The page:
Teamwork a Needed Skill for Employees
Byline: Doyle Young
"I'm a team player."
Almost every resume or job interview today includes assurances by the applicant that they possess excellent teamwork skills. Savvy job seekers are aware that employers are looking for team players.
ACT research shows that employers rank teamwork among the top skills needed in most jobs. However, saying that you're a team player doesn't necessarily make you one.
We've all worked with people who were uncooperative, divisive and critical of others. I know of a middle-level manager who, when approached by an employee with a problem, would react by saying, "Life is tough and then you die." This manager was fired repeatedly at various companies but always turned up in other positions of authority, only to be fired again in a short while.
A public relations manager complained to me that some people at his ad agency wouldn't speak to staff members whom they didn't like and even failed to pass on important messages from clients.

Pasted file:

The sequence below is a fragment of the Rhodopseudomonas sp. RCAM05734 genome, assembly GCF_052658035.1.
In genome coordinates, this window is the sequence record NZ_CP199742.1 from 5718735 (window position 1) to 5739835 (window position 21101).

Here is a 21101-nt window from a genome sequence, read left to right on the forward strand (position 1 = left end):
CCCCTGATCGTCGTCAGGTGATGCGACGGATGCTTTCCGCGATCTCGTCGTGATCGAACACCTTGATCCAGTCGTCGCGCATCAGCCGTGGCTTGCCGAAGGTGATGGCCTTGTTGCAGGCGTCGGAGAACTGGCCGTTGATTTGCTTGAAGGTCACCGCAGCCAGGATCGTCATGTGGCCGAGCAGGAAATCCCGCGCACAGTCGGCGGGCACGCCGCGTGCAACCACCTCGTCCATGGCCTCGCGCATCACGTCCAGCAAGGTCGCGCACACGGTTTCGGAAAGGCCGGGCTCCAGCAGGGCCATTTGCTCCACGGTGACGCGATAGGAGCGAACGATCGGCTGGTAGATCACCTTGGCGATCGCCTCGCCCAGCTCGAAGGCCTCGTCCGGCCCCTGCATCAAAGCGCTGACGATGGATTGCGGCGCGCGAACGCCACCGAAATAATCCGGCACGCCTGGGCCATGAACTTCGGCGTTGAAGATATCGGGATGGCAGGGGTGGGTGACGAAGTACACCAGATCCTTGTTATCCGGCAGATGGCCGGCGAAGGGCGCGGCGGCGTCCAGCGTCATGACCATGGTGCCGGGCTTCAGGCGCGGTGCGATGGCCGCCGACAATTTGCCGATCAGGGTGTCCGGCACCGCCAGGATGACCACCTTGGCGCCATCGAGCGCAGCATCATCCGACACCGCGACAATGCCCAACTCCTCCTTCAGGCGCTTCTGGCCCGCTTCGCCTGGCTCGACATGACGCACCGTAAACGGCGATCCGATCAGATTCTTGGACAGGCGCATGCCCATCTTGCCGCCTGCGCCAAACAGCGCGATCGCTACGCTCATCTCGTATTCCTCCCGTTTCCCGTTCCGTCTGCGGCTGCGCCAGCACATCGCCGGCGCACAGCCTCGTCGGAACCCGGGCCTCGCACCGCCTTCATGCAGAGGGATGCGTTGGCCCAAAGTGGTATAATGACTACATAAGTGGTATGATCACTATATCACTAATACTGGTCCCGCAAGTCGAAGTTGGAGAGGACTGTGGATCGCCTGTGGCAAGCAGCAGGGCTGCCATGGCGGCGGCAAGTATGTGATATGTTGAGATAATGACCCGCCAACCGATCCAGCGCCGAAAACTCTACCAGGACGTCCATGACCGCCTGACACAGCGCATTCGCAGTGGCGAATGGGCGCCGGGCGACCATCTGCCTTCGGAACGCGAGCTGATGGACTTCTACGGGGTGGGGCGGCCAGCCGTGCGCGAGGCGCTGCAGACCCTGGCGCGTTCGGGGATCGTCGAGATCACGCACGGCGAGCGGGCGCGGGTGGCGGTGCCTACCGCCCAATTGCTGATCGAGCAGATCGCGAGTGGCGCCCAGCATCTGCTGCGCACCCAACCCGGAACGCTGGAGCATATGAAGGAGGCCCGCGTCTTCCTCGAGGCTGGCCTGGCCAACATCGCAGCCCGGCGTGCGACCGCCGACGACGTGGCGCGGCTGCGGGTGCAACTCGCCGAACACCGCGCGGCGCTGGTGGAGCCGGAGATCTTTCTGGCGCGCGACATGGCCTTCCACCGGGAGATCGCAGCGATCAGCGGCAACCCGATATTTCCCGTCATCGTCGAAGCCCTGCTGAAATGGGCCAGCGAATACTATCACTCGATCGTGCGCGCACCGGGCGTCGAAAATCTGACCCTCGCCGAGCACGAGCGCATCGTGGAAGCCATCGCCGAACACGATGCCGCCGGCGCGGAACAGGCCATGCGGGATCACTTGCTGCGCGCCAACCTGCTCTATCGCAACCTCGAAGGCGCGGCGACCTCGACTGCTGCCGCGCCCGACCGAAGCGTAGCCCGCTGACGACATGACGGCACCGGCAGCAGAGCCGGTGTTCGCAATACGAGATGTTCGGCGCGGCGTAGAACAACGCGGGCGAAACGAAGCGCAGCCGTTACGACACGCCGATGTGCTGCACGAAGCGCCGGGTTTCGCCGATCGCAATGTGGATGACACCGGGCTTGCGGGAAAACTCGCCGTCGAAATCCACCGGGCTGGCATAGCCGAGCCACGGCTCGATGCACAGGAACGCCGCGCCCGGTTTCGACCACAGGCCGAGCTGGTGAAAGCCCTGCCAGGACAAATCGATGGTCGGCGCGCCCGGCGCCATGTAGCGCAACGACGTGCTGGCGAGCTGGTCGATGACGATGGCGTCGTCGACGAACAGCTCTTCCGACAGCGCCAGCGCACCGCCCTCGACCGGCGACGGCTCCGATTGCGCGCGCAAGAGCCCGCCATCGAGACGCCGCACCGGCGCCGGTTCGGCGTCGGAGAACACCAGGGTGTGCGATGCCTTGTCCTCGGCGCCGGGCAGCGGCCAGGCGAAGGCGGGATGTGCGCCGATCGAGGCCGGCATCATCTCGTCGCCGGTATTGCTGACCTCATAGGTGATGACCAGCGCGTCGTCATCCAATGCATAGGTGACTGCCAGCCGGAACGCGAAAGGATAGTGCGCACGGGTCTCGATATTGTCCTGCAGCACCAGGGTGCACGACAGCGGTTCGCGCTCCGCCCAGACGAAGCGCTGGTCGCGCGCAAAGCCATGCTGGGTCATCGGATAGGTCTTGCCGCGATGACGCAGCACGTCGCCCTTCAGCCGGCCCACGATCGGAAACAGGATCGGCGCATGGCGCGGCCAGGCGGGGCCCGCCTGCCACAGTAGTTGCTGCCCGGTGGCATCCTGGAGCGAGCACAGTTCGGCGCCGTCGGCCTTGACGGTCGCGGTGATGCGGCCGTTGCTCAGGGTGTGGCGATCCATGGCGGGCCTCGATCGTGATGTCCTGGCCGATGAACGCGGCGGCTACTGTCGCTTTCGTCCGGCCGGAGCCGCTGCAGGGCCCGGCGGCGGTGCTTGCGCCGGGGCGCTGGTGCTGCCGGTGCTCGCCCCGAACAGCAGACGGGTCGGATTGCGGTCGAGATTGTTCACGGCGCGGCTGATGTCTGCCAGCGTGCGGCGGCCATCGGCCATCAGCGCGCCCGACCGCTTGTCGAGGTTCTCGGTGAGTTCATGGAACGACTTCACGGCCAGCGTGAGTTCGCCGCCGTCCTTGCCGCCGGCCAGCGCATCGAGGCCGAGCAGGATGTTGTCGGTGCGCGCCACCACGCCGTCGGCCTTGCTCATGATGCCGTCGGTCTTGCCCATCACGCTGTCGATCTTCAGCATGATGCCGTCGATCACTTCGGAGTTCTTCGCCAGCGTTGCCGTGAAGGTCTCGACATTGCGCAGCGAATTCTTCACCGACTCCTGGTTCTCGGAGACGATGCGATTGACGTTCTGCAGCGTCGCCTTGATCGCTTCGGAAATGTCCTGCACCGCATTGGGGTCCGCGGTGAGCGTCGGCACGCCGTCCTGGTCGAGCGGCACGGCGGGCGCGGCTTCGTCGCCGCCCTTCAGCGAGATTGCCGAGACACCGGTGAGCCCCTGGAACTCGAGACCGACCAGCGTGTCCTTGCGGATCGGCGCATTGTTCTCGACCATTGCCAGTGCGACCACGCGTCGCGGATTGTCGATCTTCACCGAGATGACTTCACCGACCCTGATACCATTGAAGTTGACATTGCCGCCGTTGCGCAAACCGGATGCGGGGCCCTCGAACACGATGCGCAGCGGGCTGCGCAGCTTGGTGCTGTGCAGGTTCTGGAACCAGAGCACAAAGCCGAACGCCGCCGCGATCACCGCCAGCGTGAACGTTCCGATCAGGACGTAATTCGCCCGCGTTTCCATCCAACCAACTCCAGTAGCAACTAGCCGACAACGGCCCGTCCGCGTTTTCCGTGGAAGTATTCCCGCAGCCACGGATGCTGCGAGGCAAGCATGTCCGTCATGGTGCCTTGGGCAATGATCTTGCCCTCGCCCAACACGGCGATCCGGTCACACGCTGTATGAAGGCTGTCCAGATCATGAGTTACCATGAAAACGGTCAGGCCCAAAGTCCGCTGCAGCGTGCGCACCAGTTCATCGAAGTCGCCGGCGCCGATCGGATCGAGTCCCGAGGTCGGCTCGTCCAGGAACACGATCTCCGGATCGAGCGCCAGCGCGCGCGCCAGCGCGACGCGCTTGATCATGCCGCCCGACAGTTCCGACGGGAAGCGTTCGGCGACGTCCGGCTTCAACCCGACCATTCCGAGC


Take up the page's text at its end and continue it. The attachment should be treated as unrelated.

Employees who can't work productively with others sabotage morale, productivity and ultimately, the success of the organization. But these people rarely believe that they have a problem with teamwork skills.
Being a true team player in the workplace means sharing a common goal and sharing responsibility to achieve that goal. Virtually every worker at some point will be in a team situation - but not everyone has the skills needed to succeed as part of a team.
Employers that help employees develop and utilize teamwork skills create a more successful work force and a more profitable bottom line.
How can employers help their workers become more successful team players?
- Make teamwork part of the company values statement. …